What does imitation mean?

Definitions for imitation
ˌɪm ɪˈteɪ ʃənim·i·ta·tion

Here are all the possible meanings and translations of the word imitation.

Princeton's WordNet

  1. imitationnoun

    the doctrine that representations of nature or human behavior should be accurate imitations

  2. imitationnoun

    something copied or derived from an original

  3. imitationnoun

    copying (or trying to copy) the actions of someone else

  4. caricature, imitation, impersonationadjective

    a representation of a person that is exaggerated for comic effect

  5. fake, false, faux, imitation, simulatedadjective

    not genuine or real; being an imitation of the genuine article

    "it isn't fake anything; it's real synthetic fur"; "faux pearls"; "false teeth"; "decorated with imitation palm leaves"; "a purse of simulated alligator hide"


  1. imitationnoun

    The act of imitating.

  2. imitationnoun

    A copy.

Samuel Johnson's Dictionary

  1. Imitationnoun

    Etymology: imitatio, Latin; imitation, French.

    Since a true knowledge of nature gives us pleasure, a lively imitation of it, either in poetry or painting, must produce a much greater; for both these arts are not only true imitations of nature, but of the best nature. Dryden.

    In the way of imitation, the translator not only varies from the words and sense, but forsakes them as he sees occasion; and, taking only some general hints from the original, runs division on the groundwork. Dryden.

Webster Dictionary

  1. Imitationnoun

    the act of imitating

  2. Imitationnoun

    that which is made or produced as a copy; that which is made to resemble something else, whether for laudable or for fraudulent purposes; likeness; resemblance

  3. Imitationnoun

    one of the principal means of securing unity and consistency in polyphonic composition; the repetition of essentially the same melodic theme, phrase, or motive, on different degrees of pitch, by one or more of the other parts of voises. Cf. Canon

  4. Imitationnoun

    the act of condition of imitating another species of animal, or a plant, or unanimate object. See Imitate, v. t., 3

  5. Etymology: [L. imitatio: cf. F. imitation.]


  1. Imitation

    Imitation is an advanced behavior whereby an individual observes and replicates another's behavior. Imitation is also a form of social learning that leads to the "development of traditions, and ultimately our culture. It allows for the transfer of information between individuals and down generations without the need for genetic inheritance." The word imitation can be applied in many contexts, ranging from animal training to international politics.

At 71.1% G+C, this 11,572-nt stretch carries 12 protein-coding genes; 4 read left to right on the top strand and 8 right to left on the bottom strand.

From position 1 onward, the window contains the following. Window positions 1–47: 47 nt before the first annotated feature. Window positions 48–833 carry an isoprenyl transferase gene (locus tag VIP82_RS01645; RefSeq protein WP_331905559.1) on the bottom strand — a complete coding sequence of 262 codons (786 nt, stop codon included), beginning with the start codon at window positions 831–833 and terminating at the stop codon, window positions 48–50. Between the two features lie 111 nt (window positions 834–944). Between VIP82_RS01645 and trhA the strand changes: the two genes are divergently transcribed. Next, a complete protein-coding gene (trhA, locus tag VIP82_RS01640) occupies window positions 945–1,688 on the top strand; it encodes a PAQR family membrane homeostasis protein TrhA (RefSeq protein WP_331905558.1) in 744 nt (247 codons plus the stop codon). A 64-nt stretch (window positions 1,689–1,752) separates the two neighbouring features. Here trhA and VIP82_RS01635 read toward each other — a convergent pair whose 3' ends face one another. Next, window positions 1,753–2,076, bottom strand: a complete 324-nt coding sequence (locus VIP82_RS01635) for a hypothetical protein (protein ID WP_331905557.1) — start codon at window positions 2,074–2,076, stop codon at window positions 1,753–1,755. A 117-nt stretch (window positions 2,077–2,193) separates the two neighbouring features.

The Roycroft Dictionary

  1. imitation

    The sincerest form of insult.

Matched Categories

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How to say imitation in sign language?


  1. Chaldean Numerology

    The numerical value of imitation in Chaldean Numerology is: 1

  2. Pythagorean Numerology

    The numerical value of imitation in Pythagorean Numerology is: 2

Examples of imitation in a Sentence

  1. Anuj Somany:

    The original thoughts are like the rare and precious jewels, but remember there has always been a big market with a large number of buyers, sellers and suppliers of the imitation jewellery.

  2. Charlotte Pence:

    I think imitation is the most sincere form of flattery, we have two books that are giving to charities that are both about bunnies, so I'm all for it.

  3. Aesop:

    Men often applaud an imitation, and hiss the real thing.

  4. Martin Tobias Lithner:

    In an imitation we always lose the true expression, in a plagiarism we always become the superficial attempt to reach an unprecedented depth.

  5. James Shigley:

    These lab-grown diamonds are diamonds. They have the same physical and chemical properties. We're not talking about an imitation.

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Translations for imitation

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    pleasing in appearance especially by reason of conformity to ideals of form and proportion
    • A. victimised
    • B. dependable
    • C. handsome
    • D. brilliant

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